Tesla rival Fisker could be run off the road after receiving an NYSE notice and safety concerns over some of its cars rolling away

Tesla rival Fisker could be run off the road after receiving an NYSE notice and safety concerns over some of its cars rolling away

Second time’s the charm—or that’s perhaps what Henrik Fisker thought as he launched the eponymous EV maker Fisker Inc. following a failed attempt a few years earlier (called Fisker Automotive).

Now, the critically-acclaimed Danish designer’s company is facing a number of high-stakes situations at once.

California-based Fisker, which listed via a SPAC in 2020, received a notice from the New York Stock Exchange for non-compliance as its stock closed at under $1 on average for 30 trading days consecutively, the company said in a statement last week.

The notice doesn’t immediately result in Fisker’s trading being suspended on the NYSE—but a failure to comply could eventually lead to delisting.

Fisker said it has six months to comply with the stock exchange’s rules once again, and is considering different options, including a reverse stock split, to help with it.

“The company intends to remain listed on the NYSE and is considering all available options to regain compliance with the NYSE’s continued listing standards,” Fisker said in a statement.

Fisker’s stock has plummeted nearly 89% in the last year.

The Ocean SUV maker faced several tailwinds delivering its cars to customers.

Last year, Fisker made just over 10,000 cars, undershooting its initial estimate by over three-quarters and ultimately delivering less than half of the vehicles it manufactured.

To add to mounting pressures, it became the subject of a U.S. National Highway Traffic Safety Administration probe last week after thousands of Fisker’s cars rolled away or moved unprompted in 2023.

Competition, reach and more

The market for EVs has been challenged by greater competition, shrinking cash reserves and higher costs.

Some of these factors have handicapped many startups in the space, including British company Arrival’s U.K. arm which entered administration earlier this month (it was delisted from Nasdaq shortly before).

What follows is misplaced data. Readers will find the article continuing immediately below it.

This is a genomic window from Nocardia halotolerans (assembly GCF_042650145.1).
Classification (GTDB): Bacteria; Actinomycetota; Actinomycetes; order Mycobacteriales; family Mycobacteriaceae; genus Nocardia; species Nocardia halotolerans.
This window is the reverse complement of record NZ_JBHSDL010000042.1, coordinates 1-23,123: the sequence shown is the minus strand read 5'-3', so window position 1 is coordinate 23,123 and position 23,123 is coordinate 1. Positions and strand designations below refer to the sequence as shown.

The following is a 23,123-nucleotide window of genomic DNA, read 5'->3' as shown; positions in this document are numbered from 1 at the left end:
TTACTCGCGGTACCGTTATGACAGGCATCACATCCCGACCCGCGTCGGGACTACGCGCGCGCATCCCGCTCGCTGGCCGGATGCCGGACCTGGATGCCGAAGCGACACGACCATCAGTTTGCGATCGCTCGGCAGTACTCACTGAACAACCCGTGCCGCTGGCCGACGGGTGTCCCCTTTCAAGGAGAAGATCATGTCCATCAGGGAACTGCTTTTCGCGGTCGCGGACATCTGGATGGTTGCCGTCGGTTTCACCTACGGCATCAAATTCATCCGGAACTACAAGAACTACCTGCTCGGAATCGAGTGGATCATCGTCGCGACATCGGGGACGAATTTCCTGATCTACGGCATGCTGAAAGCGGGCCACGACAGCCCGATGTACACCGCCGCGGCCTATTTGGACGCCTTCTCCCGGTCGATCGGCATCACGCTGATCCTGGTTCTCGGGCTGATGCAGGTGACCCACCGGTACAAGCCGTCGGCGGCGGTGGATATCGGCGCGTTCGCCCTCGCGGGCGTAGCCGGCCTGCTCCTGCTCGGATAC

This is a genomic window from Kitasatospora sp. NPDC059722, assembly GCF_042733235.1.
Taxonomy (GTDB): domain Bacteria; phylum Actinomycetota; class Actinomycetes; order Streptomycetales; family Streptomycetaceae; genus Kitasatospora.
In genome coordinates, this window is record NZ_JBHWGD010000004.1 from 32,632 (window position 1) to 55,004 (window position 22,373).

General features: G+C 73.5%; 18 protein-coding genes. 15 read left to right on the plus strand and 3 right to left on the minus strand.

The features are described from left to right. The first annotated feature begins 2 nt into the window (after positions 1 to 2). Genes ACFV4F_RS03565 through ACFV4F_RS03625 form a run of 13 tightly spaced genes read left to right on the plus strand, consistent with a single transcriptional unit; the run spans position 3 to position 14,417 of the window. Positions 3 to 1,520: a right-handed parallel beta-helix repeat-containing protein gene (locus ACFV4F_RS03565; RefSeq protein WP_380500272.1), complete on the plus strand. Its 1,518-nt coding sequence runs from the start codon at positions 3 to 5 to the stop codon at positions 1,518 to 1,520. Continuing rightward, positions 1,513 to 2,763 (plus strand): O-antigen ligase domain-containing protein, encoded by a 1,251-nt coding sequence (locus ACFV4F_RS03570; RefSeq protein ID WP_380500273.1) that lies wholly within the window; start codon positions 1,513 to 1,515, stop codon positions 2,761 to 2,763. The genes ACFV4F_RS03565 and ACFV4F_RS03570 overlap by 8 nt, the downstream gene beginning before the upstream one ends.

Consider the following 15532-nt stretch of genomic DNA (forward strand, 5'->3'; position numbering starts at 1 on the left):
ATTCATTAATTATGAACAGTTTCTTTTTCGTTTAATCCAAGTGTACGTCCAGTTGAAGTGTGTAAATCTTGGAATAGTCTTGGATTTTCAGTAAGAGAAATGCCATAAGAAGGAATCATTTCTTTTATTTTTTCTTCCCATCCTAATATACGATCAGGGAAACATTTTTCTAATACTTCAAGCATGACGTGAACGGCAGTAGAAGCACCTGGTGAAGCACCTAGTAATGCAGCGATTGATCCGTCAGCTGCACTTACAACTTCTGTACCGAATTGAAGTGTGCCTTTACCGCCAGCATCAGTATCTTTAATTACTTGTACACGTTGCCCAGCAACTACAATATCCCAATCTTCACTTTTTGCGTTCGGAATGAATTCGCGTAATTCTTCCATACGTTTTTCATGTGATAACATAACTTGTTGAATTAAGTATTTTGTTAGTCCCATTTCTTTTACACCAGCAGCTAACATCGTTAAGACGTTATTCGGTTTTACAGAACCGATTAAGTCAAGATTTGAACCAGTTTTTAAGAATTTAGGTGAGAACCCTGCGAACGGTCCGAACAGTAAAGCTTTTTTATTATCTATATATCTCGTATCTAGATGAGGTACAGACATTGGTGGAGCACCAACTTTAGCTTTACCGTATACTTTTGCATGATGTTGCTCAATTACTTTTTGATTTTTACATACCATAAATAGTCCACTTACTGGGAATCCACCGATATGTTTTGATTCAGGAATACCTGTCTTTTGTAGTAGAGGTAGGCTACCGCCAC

Fisker’s Ocean SUV has had a tricky path to chart—whether that’s the initial software issues it faced or more recently the review of an influential YouTuber recently calling it the “worst car” he’s ever tested.

Marques Brownlee, also known as MKBHD, said in a video that driving the Fisker Ocean was the “single weirdest automotive reviewing experience.”

There were some positives, he praised the car’s design and “comfortable seating.”

Fisker has had lofty ambitions about scaling up its EV production to an expected 300 SUVs a day.

But the company has slipped well below its targets, TechCrunch reported in January citing internal documents.

The company also delivers SUVs in Europe with the help of its contract manufacturer Magna Steyr in Austria, but it has struggled to see its initial estimates of global EV demand reach fruition.

The company said it would scale down its operations in December to make sure its liquidity stays intact by trimming its production target.

Among its struggles in the U.S. following Ocean’s launch last June has been its difficulty with reaching buyers using its direct-to-consumer sales model.

Fisker decided to drop the approach, famously adopted by the likes of Tesla and Rivian, to set up traditional dealerships instead in the hopes of growing its presence.

A representative at Fisker directed Fortune to its press release when approached for comment.

Bad Karma

Henrik Fisker’s first swing at making cars was through Fisker Automotive, a company that made plug-in hybrid cars and was popular among celebrities including Justin Bieber.

He was a seasoned expert in the field, having worked at the likes of BMW and Aston Martin.

The company filed for bankruptcy in 2013 after its flagship vehicle, Karma, failed during its tests.

Fisker Automotive had managed to raise $1.4 billion from public and private investors since its founding in 2007, Reuters reported.

During its time, the company never made a profit—instead, it lost thousands of dollars on making each car.

With his second rodeo, Henrik’s big pitch for the EV market has been to make it easier for the masses to afford all-electric cars as the current options can price people out of the market, Henrik told The Verge in an interview last January.

In its third-quarter earnings released in November, Fisker Inc.’s revenue was $71.8 million, while its losses for the period totaled $91 million.

This story was originally featured on Fortune.com